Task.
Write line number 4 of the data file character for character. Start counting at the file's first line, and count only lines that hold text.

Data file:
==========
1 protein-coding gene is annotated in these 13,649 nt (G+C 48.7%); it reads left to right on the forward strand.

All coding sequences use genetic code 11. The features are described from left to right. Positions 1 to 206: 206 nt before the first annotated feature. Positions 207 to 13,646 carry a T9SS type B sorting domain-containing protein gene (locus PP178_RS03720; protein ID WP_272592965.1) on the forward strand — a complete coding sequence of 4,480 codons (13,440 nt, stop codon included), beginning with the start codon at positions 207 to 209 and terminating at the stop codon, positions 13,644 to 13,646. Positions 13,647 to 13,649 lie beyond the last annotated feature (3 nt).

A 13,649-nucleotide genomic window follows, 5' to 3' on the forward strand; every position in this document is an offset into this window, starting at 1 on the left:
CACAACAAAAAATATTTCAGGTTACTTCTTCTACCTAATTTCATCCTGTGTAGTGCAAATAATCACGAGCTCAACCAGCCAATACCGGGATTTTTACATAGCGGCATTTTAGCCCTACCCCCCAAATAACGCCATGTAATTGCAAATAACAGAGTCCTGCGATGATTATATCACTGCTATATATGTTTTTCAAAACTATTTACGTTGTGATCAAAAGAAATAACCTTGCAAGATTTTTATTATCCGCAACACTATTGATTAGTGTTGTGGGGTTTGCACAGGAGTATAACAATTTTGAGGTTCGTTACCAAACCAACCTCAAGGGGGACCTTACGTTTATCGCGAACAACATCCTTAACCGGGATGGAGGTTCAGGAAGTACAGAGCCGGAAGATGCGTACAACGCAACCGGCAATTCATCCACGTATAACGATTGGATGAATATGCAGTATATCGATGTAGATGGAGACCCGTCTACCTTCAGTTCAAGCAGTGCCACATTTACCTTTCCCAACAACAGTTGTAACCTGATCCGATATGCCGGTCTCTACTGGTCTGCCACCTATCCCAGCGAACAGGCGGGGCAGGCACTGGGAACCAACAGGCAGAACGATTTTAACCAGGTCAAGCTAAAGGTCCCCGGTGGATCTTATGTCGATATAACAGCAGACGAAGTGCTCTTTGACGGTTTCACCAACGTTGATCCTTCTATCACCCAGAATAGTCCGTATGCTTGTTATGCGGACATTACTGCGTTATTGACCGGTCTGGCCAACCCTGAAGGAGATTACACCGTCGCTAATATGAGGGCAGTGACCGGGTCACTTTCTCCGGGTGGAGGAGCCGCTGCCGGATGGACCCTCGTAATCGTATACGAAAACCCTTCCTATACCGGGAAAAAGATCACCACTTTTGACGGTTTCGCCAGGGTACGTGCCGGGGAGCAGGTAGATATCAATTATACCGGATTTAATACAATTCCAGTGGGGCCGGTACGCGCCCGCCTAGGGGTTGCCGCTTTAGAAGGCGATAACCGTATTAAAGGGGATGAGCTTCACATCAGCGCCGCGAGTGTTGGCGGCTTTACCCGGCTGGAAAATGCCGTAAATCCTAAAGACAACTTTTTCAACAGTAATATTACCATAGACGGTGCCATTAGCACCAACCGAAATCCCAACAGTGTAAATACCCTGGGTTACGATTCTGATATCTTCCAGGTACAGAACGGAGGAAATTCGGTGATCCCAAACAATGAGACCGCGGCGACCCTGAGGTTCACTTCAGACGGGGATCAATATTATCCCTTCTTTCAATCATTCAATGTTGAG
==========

CACAACAAAAAATATTTCAGGTTACTTCTTCTACCTAATTTCATCCTGTGTAGTGCAAATAATCACGAGCTCAACCAGCCAATACCGGGATTTTTACATAGCGGCATTTTAGCCCTACCCCCCAAATAACGCCATGTAATTGCAAATAACAGAGTCCTGCGATGATTATATCACTGCTATATATGTTTTTCAAAACTATTTACGTTGTGATCAAAAGAAATAACCTTGCAAGATTTTTATTATCCGCAACACTATTGATTAGTGTTGTGGGGTTTGCACAGGAGTATAACAATTTTGAGGTTCGTTACCAAACCAACCTCAAGGGGGACCTTACGTTTATCGCGAACAACATCCTTAACCGGGATGGAGGTTCAGGAAGTACAGAGCCGGAAGATGCGTACAACGCAACCGGCAATTCATCCACGTATAACGATTGGATGAATATGCAGTATATCGATGTAGATGGAGACCCGTCTACCTTCAGTTCAAGCAGTGCCACATTTACCTTTCCCAACAACAGTTGTAACCTGATCCGATATGCCGGTCTCTACTGGTCTGCCACCTATCCCAGCGAACAGGCGGGGCAGGCACTGGGAACCAACAGGCAGAACGATTTTAACCAGGTCAAGCTAAAGGTCCCCGGTGGATCTTATGTCGATATAACAGCAGACGAAGTGCTCTTTGACGGTTTCACCAACGTTGATCCTTCTATCACCCAGAATAGTCCGTATGCTTGTTATGCGGACATTACTGCGTTATTGACCGGTCTGGCCAACCCTGAAGGAGATTACACCGTCGCTAATATGAGGGCAGTGACCGGGTCACTTTCTCCGGGTGGAGGAGCCGCTGCCGGATGGACCCTCGTAATCGTATACGAAAACCCTTCCTATACCGGGAAAAAGATCACCACTTTTGACGGTTTCGCCAGGGTACGTGCCGGGGAGCAGGTAGATATCAATTATACCGGATTTAATACAATTCCAGTGGGGCCGGTACGCGCCCGCCTAGGGGTTGCCGCTTTAGAAGGCGATAACCGTATTAAAGGGGATGAGCTTCACATCAGCGCCGCGAGTGTTGGCGGCTTTACCCGGCTGGAAAATGCCGTAAATCCTAAAGACAACTTTTTCAACAGTAATATTACCATAGACGGTGCCATTAGCACCAACCGAAATCCCAACAGTGTAAATACCCTGGGTTACGATTCTGATATCTTCCAGGTACAGAACGGAGGAAATTCGGTGATCCCAAACAATGAGACCGCGGCGACCCTGAGGTTCACTTCAGACGGGGATCAATATTATCCCTTCTTTCAATCATTCAATGTTGAG